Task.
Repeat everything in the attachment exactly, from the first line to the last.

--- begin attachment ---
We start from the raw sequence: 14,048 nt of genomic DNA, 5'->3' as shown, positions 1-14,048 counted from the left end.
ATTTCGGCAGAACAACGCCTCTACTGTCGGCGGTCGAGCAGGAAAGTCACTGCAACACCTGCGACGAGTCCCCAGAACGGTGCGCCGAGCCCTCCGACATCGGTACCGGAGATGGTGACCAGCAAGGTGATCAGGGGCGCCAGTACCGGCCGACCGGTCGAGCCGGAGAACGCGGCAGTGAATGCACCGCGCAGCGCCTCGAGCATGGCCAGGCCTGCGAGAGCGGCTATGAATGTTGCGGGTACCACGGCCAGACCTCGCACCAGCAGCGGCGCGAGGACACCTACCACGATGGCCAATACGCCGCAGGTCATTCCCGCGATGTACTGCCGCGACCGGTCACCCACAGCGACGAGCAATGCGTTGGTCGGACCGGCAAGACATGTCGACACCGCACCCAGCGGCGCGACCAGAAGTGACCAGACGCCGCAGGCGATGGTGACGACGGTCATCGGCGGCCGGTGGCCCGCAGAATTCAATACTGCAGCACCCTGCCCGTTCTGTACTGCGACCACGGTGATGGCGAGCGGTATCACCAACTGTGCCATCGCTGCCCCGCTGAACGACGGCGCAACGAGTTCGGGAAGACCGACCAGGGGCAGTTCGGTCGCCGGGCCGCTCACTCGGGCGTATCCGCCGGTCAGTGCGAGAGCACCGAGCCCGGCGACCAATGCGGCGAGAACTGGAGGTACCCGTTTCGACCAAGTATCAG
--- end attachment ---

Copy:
We start from the raw sequence: 14,048 nt of genomic DNA, 5'->3' as shown, positions 1-14,048 counted from the left end.
ATTTCGGCAGAACAACGCCTCTACTGTCGGCGGTCGAGCAGGAAAGTCACTGCAACACCTGCGACGAGTCCCCAGAACGGTGCGCCGAGCCCTCCGACATCGGTACCGGAGATGGTGACCAGCAAGGTGATCAGGGGCGCCAGTACCGGCCGACCGGTCGAGCCGGAGAACGCGGCAGTGAATGCACCGCGCAGCGCCTCGAGCATGGCCAGGCCTGCGAGAGCGGCTATGAATGTTGCGGGTACCACGGCCAGACCTCGCACCAGCAGCGGCGCGAGGACACCTACCACGATGGCCAATACGCCGCAGGTCATTCCCGCGATGTACTGCCGCGACCGGTCACCCACAGCGACGAGCAATGCGTTGGTCGGACCGGCAAGACATGTCGACACCGCACCCAGCGGCGCGACCAGAAGTGACCAGACGCCGCAGGCGATGGTGACGACGGTCATCGGCGGCCGGTGGCCCGCAGAATTCAATACTGCAGCACCCTGCCCGTTCTGTACTGCGACCACGGTGATGGCGAGCGGTATCACCAACTGTGCCATCGCTGCCCCGCTGAACGACGGCGCAACGAGTTCGGGAAGACCGACCAGGGGCAGTTCGGTCGCCGGGCCGCTCACTCGGGCGTATCCGCCGGTCAGTGCGAGAGCACCGAGCCCGGCGACCAATGCGGCGAGAACTGGAGGTACCCGTTTCGACCAAGTATCAG